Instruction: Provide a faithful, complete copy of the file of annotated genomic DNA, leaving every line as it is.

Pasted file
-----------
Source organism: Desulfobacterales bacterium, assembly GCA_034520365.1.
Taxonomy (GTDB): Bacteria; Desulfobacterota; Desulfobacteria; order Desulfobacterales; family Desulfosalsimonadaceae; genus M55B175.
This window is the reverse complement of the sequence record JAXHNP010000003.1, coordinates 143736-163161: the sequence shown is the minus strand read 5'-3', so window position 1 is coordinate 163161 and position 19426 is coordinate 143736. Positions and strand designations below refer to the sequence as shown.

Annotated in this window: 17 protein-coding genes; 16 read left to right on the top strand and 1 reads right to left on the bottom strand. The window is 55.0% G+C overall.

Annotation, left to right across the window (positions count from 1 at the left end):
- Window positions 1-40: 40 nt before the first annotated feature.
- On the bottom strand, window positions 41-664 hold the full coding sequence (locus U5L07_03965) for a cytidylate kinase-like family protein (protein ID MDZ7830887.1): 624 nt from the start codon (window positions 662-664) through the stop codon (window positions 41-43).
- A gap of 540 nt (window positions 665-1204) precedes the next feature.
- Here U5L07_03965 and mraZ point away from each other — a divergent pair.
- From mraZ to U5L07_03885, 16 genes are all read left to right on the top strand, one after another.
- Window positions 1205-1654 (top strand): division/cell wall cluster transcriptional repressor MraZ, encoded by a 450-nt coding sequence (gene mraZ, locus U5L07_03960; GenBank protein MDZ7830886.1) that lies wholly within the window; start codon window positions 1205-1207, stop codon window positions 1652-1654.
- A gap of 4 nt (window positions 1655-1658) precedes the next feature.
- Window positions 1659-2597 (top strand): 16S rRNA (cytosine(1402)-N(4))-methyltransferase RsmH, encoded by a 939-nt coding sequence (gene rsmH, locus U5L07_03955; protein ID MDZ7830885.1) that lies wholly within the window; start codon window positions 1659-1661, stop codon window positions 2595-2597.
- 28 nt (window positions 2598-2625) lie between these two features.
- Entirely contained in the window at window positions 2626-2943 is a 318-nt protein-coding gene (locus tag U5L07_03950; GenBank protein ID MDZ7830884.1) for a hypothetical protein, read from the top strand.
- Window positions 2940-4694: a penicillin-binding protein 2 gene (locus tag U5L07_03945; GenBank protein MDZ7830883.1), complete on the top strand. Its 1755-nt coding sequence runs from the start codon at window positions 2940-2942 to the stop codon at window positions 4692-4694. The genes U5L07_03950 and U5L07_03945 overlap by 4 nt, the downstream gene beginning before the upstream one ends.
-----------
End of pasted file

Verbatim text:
Source organism: Desulfobacterales bacterium, assembly GCA_034520365.1.
Taxonomy (GTDB): Bacteria; Desulfobacterota; Desulfobacteria; order Desulfobacterales; family Desulfosalsimonadaceae; genus M55B175.
This window is the reverse complement of the sequence record JAXHNP010000003.1, coordinates 143736-163161: the sequence shown is the minus strand read 5'-3', so window position 1 is coordinate 163161 and position 19426 is coordinate 143736. Positions and strand designations below refer to the sequence as shown.

Annotated in this window: 17 protein-coding genes; 16 read left to right on the top strand and 1 reads right to left on the bottom strand. The window is 55.0% G+C overall.

Annotation, left to right across the window (positions count from 1 at the left end):
- Window positions 1-40: 40 nt before the first annotated feature.
- On the bottom strand, window positions 41-664 hold the full coding sequence (locus U5L07_03965) for a cytidylate kinase-like family protein (protein ID MDZ7830887.1): 624 nt from the start codon (window positions 662-664) through the stop codon (window positions 41-43).
- A gap of 540 nt (window positions 665-1204) precedes the next feature.
- Here U5L07_03965 and mraZ point away from each other — a divergent pair.
- From mraZ to U5L07_03885, 16 genes are all read left to right on the top strand, one after another.
- Window positions 1205-1654 (top strand): division/cell wall cluster transcriptional repressor MraZ, encoded by a 450-nt coding sequence (gene mraZ, locus U5L07_03960; GenBank protein MDZ7830886.1) that lies wholly within the window; start codon window positions 1205-1207, stop codon window positions 1652-1654.
- A gap of 4 nt (window positions 1655-1658) precedes the next feature.
- Window positions 1659-2597 (top strand): 16S rRNA (cytosine(1402)-N(4))-methyltransferase RsmH, encoded by a 939-nt coding sequence (gene rsmH, locus U5L07_03955; protein ID MDZ7830885.1) that lies wholly within the window; start codon window positions 1659-1661, stop codon window positions 2595-2597.
- 28 nt (window positions 2598-2625) lie between these two features.
- Entirely contained in the window at window positions 2626-2943 is a 318-nt protein-coding gene (locus tag U5L07_03950; GenBank protein ID MDZ7830884.1) for a hypothetical protein, read from the top strand.
- Window positions 2940-4694: a penicillin-binding protein 2 gene (locus tag U5L07_03945; GenBank protein MDZ7830883.1), complete on the top strand. Its 1755-nt coding sequence runs from the start codon at window positions 2940-2942 to the stop codon at window positions 4692-4694. The genes U5L07_03950 and U5L07_03945 overlap by 4 nt, the downstream gene beginning before the upstream one ends.